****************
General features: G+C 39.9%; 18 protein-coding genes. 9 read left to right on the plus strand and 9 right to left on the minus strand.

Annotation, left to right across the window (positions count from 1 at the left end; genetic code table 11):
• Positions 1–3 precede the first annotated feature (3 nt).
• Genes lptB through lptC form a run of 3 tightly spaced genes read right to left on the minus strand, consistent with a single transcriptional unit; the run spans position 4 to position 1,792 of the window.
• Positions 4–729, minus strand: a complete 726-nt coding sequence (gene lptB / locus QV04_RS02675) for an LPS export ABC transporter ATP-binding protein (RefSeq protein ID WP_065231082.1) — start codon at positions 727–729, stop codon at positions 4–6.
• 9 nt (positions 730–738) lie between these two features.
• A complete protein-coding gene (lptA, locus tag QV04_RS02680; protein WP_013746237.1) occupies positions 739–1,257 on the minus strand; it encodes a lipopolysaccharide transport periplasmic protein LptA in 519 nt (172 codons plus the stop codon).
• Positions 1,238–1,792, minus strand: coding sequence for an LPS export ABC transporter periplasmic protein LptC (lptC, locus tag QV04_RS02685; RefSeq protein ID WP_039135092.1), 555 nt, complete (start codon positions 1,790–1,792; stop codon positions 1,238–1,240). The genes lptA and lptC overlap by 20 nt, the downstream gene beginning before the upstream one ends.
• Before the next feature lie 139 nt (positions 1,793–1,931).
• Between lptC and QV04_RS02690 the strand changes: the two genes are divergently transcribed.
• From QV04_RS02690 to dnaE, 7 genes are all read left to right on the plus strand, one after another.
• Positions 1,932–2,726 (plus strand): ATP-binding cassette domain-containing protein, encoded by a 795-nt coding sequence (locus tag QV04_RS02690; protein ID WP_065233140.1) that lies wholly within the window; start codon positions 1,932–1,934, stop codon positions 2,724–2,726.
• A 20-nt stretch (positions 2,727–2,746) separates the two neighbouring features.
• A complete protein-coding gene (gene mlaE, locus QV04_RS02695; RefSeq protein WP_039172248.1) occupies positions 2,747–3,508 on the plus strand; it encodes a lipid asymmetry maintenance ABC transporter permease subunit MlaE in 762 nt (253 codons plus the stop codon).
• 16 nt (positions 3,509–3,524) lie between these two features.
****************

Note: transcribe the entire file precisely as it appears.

General features: G+C 39.9%; 18 protein-coding genes. 9 read left to right on the plus strand and 9 right to left on the minus strand.

Annotation, left to right across the window (positions count from 1 at the left end; genetic code table 11):
• Positions 1–3 precede the first annotated feature (3 nt).
• Genes lptB through lptC form a run of 3 tightly spaced genes read right to left on the minus strand, consistent with a single transcriptional unit; the run spans position 4 to position 1,792 of the window.
• Positions 4–729, minus strand: a complete 726-nt coding sequence (gene lptB / locus QV04_RS02675) for an LPS export ABC transporter ATP-binding protein (RefSeq protein ID WP_065231082.1) — start codon at positions 727–729, stop codon at positions 4–6.
• 9 nt (positions 730–738) lie between these two features.
• A complete protein-coding gene (lptA, locus tag QV04_RS02680; protein WP_013746237.1) occupies positions 739–1,257 on the minus strand; it encodes a lipopolysaccharide transport periplasmic protein LptA in 519 nt (172 codons plus the stop codon).
• Positions 1,238–1,792, minus strand: coding sequence for an LPS export ABC transporter periplasmic protein LptC (lptC, locus tag QV04_RS02685; RefSeq protein ID WP_039135092.1), 555 nt, complete (start codon positions 1,790–1,792; stop codon positions 1,238–1,240). The genes lptA and lptC overlap by 20 nt, the downstream gene beginning before the upstream one ends.
• Before the next feature lie 139 nt (positions 1,793–1,931).
• Between lptC and QV04_RS02690 the strand changes: the two genes are divergently transcribed.
• From QV04_RS02690 to dnaE, 7 genes are all read left to right on the plus strand, one after another.
• Positions 1,932–2,726 (plus strand): ATP-binding cassette domain-containing protein, encoded by a 795-nt coding sequence (locus tag QV04_RS02690; protein ID WP_065233140.1) that lies wholly within the window; start codon positions 1,932–1,934, stop codon positions 2,724–2,726.
• A 20-nt stretch (positions 2,727–2,746) separates the two neighbouring features.
• A complete protein-coding gene (gene mlaE, locus QV04_RS02695; RefSeq protein WP_039172248.1) occupies positions 2,747–3,508 on the plus strand; it encodes a lipid asymmetry maintenance ABC transporter permease subunit MlaE in 762 nt (253 codons plus the stop codon).
• 16 nt (positions 3,509–3,524) lie between these two features.